Veer Savarkar: A Matchless Revolutionary


By: Parmanand Pandey, Advocate, Supreme Court (Secretary General IPC)
 
 The life history of Vinayak Damodar Savarkar is so touching and heart-wrenching that it moves even a stone-hearted person. The way he escaped from the ship S.S. Morea which was bringing him from Britain to India at Marseilles port of France was a hair-raising story of unprecedented courage and adventure. If the silly and stupid authorities of the French harbour had not handed over Savarkar to the British Police, the history of India would have been altogether a different one.
France was at loggerheads with England, so, everybody genuinely thought that Savarkar would be tried in France and not in India, a colony of Britain.  The feat of Savarkar was the talk of the town not only in India, Britain and France but it was flashed as big news in most of the newspapers of the world. The French government was roundly criticised for its inept handling of the Savarkar’s escape from the ship. He swam from the ship to reach the quay of the port and then ran towards French to be arrested by them but before he could be arrested some startled security handed him over to the crew and the guards of the liner.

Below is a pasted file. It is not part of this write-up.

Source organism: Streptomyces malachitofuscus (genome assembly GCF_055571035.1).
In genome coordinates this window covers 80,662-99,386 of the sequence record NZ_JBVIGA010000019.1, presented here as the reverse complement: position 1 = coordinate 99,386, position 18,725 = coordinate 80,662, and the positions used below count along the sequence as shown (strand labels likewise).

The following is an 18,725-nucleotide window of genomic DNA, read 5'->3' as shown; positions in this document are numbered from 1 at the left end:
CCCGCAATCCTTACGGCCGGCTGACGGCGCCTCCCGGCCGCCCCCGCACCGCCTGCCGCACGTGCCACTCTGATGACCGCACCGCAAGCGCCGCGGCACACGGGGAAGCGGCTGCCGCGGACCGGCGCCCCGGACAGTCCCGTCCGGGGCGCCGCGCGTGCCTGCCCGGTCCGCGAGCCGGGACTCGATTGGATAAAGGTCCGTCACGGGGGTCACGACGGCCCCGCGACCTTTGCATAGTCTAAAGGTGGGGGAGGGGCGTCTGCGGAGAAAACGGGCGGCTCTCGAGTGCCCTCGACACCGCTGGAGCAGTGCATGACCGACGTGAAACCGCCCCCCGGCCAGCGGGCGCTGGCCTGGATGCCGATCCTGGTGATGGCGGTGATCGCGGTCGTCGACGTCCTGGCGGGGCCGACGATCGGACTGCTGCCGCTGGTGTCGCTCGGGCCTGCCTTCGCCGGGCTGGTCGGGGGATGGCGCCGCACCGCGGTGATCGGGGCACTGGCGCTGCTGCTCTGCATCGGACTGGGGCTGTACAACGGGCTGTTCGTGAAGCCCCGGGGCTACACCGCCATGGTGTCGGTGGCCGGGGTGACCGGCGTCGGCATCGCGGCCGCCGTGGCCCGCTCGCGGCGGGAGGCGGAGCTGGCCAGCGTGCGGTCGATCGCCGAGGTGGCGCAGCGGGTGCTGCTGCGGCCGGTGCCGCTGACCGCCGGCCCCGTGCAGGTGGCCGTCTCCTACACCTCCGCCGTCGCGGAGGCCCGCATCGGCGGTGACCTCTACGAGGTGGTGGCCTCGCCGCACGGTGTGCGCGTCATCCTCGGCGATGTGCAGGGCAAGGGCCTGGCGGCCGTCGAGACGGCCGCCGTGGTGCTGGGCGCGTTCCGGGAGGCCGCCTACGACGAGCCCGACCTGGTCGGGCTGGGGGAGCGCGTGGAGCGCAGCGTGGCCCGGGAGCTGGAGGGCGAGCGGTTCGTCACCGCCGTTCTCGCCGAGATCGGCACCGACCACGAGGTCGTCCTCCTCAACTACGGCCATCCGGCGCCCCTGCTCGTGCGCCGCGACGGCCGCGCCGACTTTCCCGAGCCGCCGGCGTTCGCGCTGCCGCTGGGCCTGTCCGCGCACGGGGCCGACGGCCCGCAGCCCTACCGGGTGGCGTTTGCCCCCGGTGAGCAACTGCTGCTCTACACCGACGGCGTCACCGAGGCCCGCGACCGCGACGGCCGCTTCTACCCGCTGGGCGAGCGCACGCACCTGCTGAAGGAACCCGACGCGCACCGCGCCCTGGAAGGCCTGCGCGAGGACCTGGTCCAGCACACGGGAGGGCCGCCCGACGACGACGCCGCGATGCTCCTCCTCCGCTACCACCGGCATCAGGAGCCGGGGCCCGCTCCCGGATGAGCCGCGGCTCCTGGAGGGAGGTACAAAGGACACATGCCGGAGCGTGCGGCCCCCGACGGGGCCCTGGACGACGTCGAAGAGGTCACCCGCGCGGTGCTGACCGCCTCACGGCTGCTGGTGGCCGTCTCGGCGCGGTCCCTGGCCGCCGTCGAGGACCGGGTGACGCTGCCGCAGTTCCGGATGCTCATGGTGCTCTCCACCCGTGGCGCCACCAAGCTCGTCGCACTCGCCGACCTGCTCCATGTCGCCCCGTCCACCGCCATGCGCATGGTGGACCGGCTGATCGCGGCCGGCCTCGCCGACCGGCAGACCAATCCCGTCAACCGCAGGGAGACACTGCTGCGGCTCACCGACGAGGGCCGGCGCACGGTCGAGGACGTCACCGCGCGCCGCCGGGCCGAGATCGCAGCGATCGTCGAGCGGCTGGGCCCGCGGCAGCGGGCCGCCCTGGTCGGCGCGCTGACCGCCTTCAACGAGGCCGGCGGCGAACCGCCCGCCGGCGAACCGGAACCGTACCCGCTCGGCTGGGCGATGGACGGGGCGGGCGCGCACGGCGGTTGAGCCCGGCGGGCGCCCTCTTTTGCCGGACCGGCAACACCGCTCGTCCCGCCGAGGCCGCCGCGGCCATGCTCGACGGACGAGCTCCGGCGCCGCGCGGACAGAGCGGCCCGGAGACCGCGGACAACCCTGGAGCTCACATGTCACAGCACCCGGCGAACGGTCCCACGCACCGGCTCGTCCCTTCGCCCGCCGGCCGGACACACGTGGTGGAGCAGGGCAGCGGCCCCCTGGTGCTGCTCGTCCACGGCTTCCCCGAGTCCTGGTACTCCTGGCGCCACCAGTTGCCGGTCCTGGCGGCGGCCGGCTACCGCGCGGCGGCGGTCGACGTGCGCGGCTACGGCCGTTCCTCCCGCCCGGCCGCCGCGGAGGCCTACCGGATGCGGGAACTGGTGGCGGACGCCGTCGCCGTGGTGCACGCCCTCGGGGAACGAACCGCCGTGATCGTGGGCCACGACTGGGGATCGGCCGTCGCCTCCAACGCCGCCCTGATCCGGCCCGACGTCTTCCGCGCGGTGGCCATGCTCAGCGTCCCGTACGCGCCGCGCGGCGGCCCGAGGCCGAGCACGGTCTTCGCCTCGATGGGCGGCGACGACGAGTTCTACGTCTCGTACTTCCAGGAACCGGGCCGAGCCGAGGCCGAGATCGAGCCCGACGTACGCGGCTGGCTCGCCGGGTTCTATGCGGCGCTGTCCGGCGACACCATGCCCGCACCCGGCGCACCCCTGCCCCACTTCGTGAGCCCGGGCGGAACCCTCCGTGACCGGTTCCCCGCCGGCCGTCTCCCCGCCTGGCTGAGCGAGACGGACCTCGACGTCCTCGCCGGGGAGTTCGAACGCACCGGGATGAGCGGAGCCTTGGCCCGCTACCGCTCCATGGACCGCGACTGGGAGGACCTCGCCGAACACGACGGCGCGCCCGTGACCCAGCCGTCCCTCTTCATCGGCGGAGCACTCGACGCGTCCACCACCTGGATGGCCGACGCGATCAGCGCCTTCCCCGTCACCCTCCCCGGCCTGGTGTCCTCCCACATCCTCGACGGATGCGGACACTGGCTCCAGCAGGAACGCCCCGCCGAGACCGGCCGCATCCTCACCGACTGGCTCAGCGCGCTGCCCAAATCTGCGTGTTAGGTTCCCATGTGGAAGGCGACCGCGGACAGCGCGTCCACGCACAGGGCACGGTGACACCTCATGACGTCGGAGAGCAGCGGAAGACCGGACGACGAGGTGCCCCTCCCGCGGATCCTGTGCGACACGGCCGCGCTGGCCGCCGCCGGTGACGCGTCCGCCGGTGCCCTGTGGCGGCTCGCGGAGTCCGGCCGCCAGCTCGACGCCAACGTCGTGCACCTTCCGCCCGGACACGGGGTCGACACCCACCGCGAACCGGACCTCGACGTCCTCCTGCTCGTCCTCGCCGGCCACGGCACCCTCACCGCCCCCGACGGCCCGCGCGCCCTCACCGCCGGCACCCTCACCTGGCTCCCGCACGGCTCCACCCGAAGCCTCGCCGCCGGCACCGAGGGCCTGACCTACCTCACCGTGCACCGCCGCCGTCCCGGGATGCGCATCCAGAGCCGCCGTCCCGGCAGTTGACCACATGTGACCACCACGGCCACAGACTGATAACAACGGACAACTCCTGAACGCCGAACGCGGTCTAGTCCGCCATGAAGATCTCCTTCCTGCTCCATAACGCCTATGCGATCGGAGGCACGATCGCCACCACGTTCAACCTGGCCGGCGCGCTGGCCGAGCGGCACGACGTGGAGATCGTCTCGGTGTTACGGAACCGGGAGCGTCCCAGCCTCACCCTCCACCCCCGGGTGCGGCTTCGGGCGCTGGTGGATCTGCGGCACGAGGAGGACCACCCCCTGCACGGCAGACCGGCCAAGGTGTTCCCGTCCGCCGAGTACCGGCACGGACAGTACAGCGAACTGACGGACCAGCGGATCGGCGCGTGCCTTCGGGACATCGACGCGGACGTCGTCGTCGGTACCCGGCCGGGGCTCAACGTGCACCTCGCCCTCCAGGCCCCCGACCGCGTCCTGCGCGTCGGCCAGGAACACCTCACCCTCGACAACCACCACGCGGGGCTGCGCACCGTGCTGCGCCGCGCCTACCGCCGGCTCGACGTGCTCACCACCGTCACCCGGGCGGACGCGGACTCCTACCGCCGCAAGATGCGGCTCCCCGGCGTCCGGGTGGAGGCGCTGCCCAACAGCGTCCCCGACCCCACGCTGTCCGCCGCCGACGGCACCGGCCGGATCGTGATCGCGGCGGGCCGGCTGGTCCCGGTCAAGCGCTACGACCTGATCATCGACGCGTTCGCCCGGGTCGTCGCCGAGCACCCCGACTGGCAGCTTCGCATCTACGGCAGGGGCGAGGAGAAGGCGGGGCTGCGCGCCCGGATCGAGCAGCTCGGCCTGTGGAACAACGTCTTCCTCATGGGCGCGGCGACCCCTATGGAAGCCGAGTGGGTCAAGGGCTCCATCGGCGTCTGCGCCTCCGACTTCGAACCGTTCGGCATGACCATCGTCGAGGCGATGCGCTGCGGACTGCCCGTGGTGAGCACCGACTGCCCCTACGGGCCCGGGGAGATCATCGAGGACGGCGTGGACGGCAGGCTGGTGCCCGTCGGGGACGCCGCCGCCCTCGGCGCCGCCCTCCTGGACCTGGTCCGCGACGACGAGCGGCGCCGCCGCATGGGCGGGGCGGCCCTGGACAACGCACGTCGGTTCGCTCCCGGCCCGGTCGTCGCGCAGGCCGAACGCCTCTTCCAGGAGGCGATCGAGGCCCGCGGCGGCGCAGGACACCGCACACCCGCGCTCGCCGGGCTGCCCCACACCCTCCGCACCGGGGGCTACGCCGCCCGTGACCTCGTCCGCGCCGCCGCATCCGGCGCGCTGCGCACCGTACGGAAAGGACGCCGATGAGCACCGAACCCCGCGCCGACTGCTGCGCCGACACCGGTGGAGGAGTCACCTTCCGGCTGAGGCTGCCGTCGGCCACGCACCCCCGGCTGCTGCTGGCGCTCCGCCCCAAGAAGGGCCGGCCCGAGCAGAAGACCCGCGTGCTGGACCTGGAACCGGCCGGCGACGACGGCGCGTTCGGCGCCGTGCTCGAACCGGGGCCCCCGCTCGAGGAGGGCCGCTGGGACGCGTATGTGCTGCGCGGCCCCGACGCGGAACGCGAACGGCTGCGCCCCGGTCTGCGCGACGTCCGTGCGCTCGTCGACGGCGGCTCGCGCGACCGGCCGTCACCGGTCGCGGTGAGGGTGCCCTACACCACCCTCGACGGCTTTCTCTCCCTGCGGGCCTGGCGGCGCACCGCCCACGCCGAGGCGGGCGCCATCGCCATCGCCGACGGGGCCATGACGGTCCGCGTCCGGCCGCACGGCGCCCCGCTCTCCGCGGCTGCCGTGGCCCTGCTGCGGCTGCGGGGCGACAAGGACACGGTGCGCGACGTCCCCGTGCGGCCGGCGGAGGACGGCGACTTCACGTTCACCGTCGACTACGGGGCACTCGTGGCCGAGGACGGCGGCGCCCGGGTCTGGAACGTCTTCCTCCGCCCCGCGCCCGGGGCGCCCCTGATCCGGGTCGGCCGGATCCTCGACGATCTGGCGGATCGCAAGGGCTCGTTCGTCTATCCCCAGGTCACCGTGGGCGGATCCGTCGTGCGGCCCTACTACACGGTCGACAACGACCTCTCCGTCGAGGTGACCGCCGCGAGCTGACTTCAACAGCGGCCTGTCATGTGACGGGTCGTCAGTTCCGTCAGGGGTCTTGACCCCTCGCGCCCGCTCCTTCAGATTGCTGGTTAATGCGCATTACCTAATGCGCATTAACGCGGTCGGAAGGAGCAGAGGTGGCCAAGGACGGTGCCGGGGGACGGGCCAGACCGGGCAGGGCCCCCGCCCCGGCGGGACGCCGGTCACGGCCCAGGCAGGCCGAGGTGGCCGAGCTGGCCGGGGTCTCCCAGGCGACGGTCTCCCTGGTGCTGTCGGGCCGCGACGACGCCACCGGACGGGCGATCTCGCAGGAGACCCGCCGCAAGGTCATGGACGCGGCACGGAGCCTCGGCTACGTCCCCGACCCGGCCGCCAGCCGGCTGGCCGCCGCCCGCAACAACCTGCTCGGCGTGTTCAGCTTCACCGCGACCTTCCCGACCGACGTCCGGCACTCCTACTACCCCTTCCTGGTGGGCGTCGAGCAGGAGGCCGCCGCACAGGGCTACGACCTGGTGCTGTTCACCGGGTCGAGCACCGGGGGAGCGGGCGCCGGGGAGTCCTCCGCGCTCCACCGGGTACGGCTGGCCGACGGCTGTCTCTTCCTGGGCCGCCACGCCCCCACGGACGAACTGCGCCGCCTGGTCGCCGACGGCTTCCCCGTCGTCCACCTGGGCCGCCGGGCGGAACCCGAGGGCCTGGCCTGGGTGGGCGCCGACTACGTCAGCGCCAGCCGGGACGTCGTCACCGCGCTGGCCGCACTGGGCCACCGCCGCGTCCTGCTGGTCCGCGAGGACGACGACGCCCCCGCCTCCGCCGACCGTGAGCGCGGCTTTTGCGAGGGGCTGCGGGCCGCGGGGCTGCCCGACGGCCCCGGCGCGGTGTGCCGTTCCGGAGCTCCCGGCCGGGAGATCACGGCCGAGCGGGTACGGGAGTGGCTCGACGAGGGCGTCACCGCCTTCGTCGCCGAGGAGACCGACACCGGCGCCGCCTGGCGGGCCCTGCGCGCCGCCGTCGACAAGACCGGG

Such a feat could have been performed only by a person, who was not only an intellectual giant but also the epitome of fearlessness, formidable inner strength and strong conviction. Thereafter, he was brought to India and put in jail; and after his trial, he was sentenced to two life imprisonments spanning 50 years. He was sent to Andaman to undergo ‘Saja-e-Kalapani’.